Proof the yeast in ½ cup of warm water.  Once it is dissolved and bubbling (proving it is still active), add the other cup of warm water, sugar, salt, and egg.  Beat in flour 1 cup at a time until the dough is less sticky.  You can allow the dough to rest overnight in the fridge or on the counter for one to several hours, to double in size, or use it sooner for a flatter bread (like pizza).  Turn the dough onto a floured surface and knead until smooth.  Cut off hunks of dough and shape into pretzels or alphabet letters.  Shake on salt, sesame seeds, or other things as desired (press them in so they set).  Let dough rest for 15 minutes while the oven preheats (425 degrees).  If using a topping that burns easily (like basil), then parbake (bake partially, like for 10 minutes), then baste with a milk or egg wash, and sprinkle on toppings before baking just a few minutes more.  Pretzels will bake in a total of 12-15 minutes at 425 degrees.  If making pizza, parbake the dough that has been shaped into pizzas, for 10 minutes, then top with toppings and complete baking in order to bring the toppings to golden brown.  Avoid too many toppings or water-rich toppings that will make the pizza soggy; cook these ahead and tap with paper towels to keep the water content low, before putting on the pizzas.  For a crispier crust, cook the pizzas directly on the baking rack in the oven.

image (10)I had reached out to Whole Foods a couple of weeks before, hoping we could get a little tour of behind-the-scenes unpacking of shipped foods, cleaning of fish, and so on.  Unfortunately, Whole Foods could not show us their back rooms, for safety and health reasons, but they were more than generous about providing a tour of the store floor where customers could be, followed by a hands-on cooking experience.  We walked around with two tour guides and lots of tasting cups.  We stopped near the lychees to ask about an unlabeled fuzzy fruit, and like ninjas, produce managers emerged then disappeared to do some instantly urgent research, following up on our query about a relative to the lychee that had just been delivered to the store.  We tasted fruit, ground then tasted our own nut butter, picked out and tasted some sweet yogurt pretzels, and tasted vegan muffins.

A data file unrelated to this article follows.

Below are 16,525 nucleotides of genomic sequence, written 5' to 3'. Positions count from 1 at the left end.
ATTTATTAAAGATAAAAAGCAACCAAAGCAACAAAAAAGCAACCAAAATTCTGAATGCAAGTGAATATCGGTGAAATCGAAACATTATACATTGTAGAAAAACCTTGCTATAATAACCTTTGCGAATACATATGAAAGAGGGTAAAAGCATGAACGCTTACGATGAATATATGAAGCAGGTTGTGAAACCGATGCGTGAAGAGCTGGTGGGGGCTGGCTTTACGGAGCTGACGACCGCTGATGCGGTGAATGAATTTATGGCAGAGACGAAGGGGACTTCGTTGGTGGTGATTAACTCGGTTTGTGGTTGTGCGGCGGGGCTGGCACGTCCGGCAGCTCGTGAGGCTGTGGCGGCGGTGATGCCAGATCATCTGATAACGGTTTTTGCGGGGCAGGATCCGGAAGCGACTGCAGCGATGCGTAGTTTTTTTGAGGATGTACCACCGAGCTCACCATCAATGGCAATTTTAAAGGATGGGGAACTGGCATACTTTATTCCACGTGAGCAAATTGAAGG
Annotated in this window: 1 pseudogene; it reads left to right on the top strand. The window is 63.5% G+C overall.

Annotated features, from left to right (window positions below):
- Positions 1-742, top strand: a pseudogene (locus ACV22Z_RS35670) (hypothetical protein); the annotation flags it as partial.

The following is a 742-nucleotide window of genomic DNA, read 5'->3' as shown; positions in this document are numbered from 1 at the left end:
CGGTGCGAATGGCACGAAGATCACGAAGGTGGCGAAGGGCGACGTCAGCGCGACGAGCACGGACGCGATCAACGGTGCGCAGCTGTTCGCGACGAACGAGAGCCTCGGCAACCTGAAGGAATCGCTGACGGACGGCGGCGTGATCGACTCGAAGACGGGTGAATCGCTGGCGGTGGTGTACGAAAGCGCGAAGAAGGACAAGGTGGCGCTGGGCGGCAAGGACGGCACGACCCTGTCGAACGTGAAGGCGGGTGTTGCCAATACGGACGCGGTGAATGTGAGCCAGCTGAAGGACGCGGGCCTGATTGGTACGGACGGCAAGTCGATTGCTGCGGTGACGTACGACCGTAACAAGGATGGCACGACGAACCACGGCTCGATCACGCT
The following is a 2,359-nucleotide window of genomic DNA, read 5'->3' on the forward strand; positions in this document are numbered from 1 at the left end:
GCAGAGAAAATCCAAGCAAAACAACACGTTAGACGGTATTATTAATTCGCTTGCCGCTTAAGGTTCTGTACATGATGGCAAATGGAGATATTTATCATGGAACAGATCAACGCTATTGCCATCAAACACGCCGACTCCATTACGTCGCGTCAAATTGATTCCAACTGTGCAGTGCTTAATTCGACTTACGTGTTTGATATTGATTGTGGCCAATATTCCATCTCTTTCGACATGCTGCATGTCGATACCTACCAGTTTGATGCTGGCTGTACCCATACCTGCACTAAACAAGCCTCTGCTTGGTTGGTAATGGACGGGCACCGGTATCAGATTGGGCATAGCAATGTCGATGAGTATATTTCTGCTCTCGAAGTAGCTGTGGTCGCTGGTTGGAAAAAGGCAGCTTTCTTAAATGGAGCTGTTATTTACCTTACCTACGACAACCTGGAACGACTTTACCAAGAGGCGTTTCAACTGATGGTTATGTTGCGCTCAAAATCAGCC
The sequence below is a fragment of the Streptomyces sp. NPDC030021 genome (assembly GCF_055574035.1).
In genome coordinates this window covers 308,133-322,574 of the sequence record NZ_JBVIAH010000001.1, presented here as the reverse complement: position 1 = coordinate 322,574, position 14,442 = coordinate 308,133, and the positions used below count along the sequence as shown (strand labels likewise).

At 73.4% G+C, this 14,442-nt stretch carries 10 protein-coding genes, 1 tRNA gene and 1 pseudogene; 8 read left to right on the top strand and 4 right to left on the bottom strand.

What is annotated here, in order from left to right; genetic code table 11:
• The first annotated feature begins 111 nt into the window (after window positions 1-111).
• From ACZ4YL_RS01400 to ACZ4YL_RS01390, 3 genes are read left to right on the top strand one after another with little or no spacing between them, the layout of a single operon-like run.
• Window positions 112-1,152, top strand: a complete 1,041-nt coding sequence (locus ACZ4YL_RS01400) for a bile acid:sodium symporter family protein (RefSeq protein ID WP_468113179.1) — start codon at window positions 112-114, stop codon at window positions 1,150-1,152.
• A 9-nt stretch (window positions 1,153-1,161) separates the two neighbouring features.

image (11)In the culinary center, we arrived to find stations set up, as if we were real chefs with sous chefs doing all of the measuring, cutting, and preheating before our arrival.  What excellent attention!  The kids made pizzas, then fruit skewers, and enjoyed complementary apple juice.  Treated like kings, and full of tasty food, we headed for home and some well deserved bike and scooter riding.

Before our tour, we had planned to make pizza and shishkabobs for lunch.  After some riding, the kids had found some room in their bellies, so we skipped the pizza, and made veggie and fruit shishkabobs.  Some delighted in patterns of color in their skewer threading, others just enjoyed tasting ingredients.  Most could not wait to have their skewers grilled, and ate it all, zucchini, onion, mushrooms, tomatoes, and paneer, raw. 

KabobMakingHomeAfter relaxation time, we finished our dough, first tasting it (and adding to our journals), shaping it to go into the oven, then tasting the final baked product (for our final journal entry).  We rolled the dough into pretzel and breadstick shapes, then topped ¾ of the sticks with the salts we had tasted the day before.  Comparing the flavors across the life of the dough, the dough had gone from bitter to sweet, and in the finished form, the salt added a nice contrast.

I had planned to make mozzarella cheese with the kids after relaxation time, but reading the number of steps, most separated by an amount of time or specific temperature change, I decided to do it myself while the kids rested.  I ended up with a mozzarella with the right taste, but a far firmer texture than desired, as I had squeezed out too much whey.  The kids tasted it, and all of them approved, politely.  They then voraciously ripped into their breadsticks and pretzels, with hummus from the day before.

After a little free play, we finished the day with thank you cards written to Whole Foods for their very generous tour and cooking session.

-          Debbie (Founder), Max (8), Holly (4), and Andrew

Social Share Toolbar